Published: 26th September 2017
Truly, Madly and Fernever: This fern collector dishes out super 'ferndly' tips for your garden
Pteridology or study of ferns has few experts. We talk to a passionate collector asking tips for your first fern garden
Vijay Karthik is an avid fern collector, who travels to different corners of the world and secrets away fronds even from cemetery walls. He is now a proud owner of 65 uncommon varieties. Vijay says he always had an interest in plants, growing up in a house with a garden. “Over the years, an apartment complex took the place of the family house and I told myself once I have my own house, I’ll start a small garden,” says Vijay. And that is what he did starting small in an open penthouse space.
I first read about ferns in high school botany and I was fascinated by them. Firstly, they are known to be one of the oldest living beings – fossils dating back to over 300 million years. Secondly, unlike most plants, ferns neither have seeds nor flowers to reproduce. The hills are my favourite holiday destination, especially Kodaikanal, and most hill stations are home to a variety of ferns. Ferns add a certain charm to the green of the hills and they always caught my attention. Having ferns at home is like having a part of the mountains as they are not commonly found in cities like Bengaluru.
-Which is your favourite?
That’s a tough question. I love all of them! Maidenhair ferns are beautiful. There are over a dozen different varieties of them and they come in interesting shades of fresh green.
Forest Ferndly: A warm city may not be very ferndly to ferns from hill cities (representative image)
-Any funny/memorable stories while collecting your ferns?
There have been many instances in Yercaud and Kodaikanal where my wife and I are driving and we stop to carefully pull some ferns out of the walls. Ferns grow wild like weed in some of these hill stations. Once we’ve carefully removed them and turn back, we’ve always been leered at by the locals wondering what we’re doing cutting out weed from their neighbourhood or cemetery walls!
It is difficult maintaining a fern garden even in a considerably cool city like Bengaluru. Most mature plants will do well in our city. You only need to worry when you’re bringing one from a different city, especially from the hills. These ferns have grown and are used to that climate. They are used to humidity and a cooler temperature a hill station offers. That is difficult to reproduce in a warmer city
-Who/where do you go to for advice?
I mostly get information from social media, Youtube, and certain online forums that discuss pteridology.
-Which ferns are easiest to maintain in Indian conditions?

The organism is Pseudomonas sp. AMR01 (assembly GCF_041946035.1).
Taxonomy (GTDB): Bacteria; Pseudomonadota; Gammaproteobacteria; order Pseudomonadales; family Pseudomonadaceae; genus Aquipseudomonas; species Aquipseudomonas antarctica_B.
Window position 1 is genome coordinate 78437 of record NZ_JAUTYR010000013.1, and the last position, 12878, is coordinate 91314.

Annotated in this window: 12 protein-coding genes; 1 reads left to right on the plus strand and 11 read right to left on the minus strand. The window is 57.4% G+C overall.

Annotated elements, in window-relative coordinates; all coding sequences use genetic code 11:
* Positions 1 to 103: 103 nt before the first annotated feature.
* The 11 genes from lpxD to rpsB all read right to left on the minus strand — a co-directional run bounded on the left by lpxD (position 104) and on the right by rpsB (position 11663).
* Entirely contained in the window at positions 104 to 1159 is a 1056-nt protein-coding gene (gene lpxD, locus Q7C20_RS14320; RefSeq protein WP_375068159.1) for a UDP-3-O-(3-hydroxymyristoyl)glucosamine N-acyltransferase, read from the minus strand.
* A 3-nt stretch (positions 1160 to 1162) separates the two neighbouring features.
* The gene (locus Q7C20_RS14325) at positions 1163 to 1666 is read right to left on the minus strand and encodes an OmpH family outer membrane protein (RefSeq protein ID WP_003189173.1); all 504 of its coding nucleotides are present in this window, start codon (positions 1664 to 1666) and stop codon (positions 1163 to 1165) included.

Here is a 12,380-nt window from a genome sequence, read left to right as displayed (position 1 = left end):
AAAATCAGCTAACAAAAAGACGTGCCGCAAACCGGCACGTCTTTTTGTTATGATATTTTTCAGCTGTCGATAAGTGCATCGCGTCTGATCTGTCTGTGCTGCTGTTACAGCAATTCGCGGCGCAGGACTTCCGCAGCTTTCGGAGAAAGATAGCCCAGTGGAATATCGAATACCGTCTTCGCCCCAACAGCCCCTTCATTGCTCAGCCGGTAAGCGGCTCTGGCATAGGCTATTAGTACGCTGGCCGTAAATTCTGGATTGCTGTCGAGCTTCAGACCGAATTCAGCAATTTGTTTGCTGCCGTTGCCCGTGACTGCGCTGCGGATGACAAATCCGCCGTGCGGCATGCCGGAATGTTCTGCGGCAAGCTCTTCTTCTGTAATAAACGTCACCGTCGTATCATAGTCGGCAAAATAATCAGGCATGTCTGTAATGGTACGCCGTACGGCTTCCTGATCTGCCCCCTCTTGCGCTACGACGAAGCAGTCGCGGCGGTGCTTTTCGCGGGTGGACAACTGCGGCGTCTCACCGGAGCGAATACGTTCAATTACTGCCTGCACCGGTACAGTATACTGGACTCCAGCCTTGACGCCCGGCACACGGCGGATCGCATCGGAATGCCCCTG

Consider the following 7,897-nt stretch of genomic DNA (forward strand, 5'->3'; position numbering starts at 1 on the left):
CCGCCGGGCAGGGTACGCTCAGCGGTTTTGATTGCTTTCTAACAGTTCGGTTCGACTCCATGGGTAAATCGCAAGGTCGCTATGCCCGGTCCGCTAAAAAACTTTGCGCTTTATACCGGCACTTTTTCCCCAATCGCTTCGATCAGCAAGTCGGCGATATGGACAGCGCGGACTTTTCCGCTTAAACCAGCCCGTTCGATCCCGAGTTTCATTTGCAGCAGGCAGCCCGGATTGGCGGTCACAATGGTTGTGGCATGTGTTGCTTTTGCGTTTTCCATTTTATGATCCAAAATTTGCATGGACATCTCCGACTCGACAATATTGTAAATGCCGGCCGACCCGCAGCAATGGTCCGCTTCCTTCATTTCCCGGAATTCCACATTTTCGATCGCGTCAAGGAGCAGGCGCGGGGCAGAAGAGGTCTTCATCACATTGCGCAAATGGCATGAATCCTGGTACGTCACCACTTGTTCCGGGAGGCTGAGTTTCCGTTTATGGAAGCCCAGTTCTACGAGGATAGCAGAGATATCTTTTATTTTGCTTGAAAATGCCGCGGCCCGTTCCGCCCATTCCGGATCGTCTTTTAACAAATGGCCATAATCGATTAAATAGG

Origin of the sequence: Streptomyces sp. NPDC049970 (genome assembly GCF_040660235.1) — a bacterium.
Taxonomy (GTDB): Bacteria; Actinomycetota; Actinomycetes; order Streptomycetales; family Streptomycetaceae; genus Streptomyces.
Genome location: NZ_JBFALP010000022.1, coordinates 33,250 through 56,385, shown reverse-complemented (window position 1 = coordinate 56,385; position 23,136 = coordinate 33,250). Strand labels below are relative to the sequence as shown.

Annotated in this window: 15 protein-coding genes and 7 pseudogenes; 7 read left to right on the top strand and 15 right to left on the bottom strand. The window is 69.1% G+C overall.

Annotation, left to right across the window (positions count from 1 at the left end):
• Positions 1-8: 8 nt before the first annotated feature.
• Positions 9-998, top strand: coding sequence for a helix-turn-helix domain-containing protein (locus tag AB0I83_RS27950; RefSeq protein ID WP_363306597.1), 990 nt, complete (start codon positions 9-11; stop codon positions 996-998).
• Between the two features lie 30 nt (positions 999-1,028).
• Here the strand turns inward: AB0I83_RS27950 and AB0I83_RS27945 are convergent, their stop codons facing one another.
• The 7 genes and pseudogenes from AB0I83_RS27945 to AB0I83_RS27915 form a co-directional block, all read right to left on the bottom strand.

In the plains, some of the ferns that are easy to maintain are the Boston fern, the Fishtail fern, The Kangaroo Paw fern (Microsorum diversifolium), Maidenhair (Addiantum) fern, and Bird’s nest (Asplenium) fern.
-Are ferns pet friendly? Or do they cause allergic reactions?
We have two dogs at home that have constant access to our garden but they’ve never fallen sick. They carefully only pick out grass to eat. However, there is the Bracken fern that is known to be dangerous to animals, but they’re eaten by humans in parts of Asia.
-Which is one fern you are dying to get and why?
The Oriental lady fern (Athyrium Niponicum), Ant fern (Lycanopteris), and the Blue fern (Microsorum Thailandicum) has been on my wish list for years. These ferns come in striking non-green colours. Recently I managed to get my hands on the Golden back and the Silver back ferns, both belonging to the Pentagramma species. The fronds are green when you look at them but when you flip them over, you will find there’s golden-yellow and silver spores. The golden back fern even has a fragrance to it which my wife thinks comes from my love for ferns.
Contrary to popular belief, they do not require coco peat unless you are unable to water them once in two days at least. Lately, I’ve been adding banana peel and egg shells
Vijay Karthik, Fern collector
If you’re in the hills or in colder climates, taking care of ferns is easy. You only need to take care of water. If you are growing them in warmer cities, and in a habitat that is not natural to ferns, then some of the things to remember are as follows:
-Most ferns do not take to constant and direct sunlight except for the early hours of the morning. They do well in indirect sunlight and in shades with bright light
-Make sure the soil never dries out
-Mist them during summer or on hot days
Firstly, they are known to be one of the oldest living beings – fossils dating back to over 300 million years. Secondly, unlike most plants, ferns neither have seeds nor flowers to reproduce
-The soil requirements for ferns is different unlike other plants. They love loose or well-draining soil that is a mixture of soil, dried leaves, and sand. A good mix of organic compost helps keep the soil rich
-Ferns don’t like being moved around too much. Something that I’ve learnt out of experience (having lost some ferns in the process) is that if you find them drying out or looking weak in one spot, try moving them to a different spot that has different light conditions. And once you find the right spot for them, do not move them
They require soil that is rich in organic content. If you have bought a fern from the nursery, I’d suggest you do not immediately repot it. Let it establish itself in the new environment and repot it only during monsoon or when the weather is cool. I prepare my own soil for ferns, which consist of one part red soil, two parts sand and two parts organic compost.
(This article was first published in the New Indian Express)